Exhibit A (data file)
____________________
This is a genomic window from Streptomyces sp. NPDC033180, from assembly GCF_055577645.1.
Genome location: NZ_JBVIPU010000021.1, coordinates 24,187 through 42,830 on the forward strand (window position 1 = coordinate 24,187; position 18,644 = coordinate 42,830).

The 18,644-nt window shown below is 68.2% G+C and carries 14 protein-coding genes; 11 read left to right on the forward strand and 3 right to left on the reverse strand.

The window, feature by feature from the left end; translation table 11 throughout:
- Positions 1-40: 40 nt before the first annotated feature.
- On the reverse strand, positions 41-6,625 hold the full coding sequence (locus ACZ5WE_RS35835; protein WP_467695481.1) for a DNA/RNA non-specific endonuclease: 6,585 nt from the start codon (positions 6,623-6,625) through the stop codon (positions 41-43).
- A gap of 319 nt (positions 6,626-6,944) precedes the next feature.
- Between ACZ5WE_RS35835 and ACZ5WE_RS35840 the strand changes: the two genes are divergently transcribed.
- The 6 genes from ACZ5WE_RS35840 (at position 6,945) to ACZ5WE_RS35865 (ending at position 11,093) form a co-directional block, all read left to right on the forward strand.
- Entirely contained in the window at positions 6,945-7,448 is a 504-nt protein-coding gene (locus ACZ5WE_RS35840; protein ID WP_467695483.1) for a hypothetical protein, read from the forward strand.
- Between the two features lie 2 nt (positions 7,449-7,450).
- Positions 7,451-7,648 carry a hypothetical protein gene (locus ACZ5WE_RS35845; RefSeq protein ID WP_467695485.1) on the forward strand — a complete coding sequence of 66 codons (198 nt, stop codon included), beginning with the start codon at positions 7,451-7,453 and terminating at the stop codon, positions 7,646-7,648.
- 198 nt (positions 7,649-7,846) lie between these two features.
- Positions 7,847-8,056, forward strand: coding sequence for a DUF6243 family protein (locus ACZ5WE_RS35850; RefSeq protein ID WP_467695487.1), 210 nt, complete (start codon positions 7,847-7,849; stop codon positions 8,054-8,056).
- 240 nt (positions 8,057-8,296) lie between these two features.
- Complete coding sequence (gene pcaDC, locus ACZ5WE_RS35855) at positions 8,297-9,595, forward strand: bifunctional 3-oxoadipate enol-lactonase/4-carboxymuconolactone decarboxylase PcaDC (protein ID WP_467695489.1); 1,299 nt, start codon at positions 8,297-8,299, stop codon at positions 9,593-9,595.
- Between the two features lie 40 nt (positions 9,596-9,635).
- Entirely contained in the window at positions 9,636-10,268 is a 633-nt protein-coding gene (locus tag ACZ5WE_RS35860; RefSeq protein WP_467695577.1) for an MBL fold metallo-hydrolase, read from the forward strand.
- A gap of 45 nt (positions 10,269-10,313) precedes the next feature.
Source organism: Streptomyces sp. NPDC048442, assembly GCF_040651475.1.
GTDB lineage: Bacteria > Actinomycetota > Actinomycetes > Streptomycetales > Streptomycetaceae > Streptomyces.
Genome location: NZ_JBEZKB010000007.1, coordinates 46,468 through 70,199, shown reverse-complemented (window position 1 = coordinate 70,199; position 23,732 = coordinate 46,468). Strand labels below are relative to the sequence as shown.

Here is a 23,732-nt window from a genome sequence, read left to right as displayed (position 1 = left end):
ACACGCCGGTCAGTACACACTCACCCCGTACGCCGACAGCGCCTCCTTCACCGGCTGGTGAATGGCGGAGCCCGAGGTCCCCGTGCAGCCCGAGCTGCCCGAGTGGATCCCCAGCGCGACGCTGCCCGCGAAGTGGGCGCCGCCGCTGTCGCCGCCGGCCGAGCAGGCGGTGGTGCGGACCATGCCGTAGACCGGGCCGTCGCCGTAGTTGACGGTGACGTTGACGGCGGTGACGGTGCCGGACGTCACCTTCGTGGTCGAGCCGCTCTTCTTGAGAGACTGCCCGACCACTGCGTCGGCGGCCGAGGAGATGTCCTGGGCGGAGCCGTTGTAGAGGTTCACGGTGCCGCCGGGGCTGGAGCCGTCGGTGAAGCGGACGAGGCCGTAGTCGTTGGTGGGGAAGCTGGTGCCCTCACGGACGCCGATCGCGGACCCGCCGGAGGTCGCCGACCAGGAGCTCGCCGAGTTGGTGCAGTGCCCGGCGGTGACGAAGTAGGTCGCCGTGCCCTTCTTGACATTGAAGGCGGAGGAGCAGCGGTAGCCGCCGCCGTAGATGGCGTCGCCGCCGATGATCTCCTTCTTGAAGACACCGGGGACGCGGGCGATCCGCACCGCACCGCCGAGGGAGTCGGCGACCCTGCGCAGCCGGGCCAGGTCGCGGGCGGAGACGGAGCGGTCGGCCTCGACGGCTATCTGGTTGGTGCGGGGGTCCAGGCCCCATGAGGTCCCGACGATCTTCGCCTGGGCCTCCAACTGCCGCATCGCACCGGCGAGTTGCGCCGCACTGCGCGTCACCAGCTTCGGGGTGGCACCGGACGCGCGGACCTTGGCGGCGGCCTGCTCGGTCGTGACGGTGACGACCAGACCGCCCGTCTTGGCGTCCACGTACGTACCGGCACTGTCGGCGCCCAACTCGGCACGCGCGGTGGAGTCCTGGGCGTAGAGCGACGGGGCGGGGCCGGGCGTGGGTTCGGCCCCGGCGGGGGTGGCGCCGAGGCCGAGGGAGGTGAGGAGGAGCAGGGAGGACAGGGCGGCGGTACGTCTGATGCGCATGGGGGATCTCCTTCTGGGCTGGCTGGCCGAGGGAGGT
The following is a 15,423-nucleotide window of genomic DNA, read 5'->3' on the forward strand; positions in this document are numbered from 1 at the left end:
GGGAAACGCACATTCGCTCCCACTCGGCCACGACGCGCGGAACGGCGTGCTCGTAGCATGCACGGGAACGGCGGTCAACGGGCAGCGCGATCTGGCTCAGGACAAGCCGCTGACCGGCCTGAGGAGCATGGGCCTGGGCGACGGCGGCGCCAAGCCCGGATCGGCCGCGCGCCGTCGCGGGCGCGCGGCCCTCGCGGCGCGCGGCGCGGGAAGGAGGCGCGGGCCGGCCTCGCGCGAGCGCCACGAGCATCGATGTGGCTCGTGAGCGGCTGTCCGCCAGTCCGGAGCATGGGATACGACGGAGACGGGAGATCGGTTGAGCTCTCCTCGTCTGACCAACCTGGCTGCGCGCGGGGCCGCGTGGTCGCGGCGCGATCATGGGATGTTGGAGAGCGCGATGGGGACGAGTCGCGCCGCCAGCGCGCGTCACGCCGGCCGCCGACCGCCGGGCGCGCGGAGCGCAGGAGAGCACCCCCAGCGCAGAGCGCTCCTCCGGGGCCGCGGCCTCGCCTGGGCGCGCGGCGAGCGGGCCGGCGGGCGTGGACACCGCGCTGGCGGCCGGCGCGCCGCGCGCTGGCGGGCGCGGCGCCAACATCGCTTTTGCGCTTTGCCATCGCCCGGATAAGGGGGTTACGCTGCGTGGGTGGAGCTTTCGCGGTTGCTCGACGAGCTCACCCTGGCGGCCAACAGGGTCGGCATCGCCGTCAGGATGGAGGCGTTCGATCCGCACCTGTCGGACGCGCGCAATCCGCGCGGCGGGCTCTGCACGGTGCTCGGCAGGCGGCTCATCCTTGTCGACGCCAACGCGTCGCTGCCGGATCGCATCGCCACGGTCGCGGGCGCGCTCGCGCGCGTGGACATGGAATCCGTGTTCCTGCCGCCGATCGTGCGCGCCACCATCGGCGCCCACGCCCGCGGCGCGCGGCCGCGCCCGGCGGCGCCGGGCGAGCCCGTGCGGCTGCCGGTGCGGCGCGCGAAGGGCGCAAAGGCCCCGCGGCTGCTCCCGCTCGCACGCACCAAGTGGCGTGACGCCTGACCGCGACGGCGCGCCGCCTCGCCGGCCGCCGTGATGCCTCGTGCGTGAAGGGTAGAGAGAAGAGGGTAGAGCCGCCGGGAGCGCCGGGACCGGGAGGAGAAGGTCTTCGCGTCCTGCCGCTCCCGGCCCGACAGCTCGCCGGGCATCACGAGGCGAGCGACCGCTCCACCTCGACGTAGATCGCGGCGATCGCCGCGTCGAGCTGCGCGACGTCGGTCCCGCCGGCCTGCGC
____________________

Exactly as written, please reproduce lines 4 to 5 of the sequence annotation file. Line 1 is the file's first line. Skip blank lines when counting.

The window, feature by feature from the left end; translation table 11 throughout:
- Positions 1-40: 40 nt before the first annotated feature.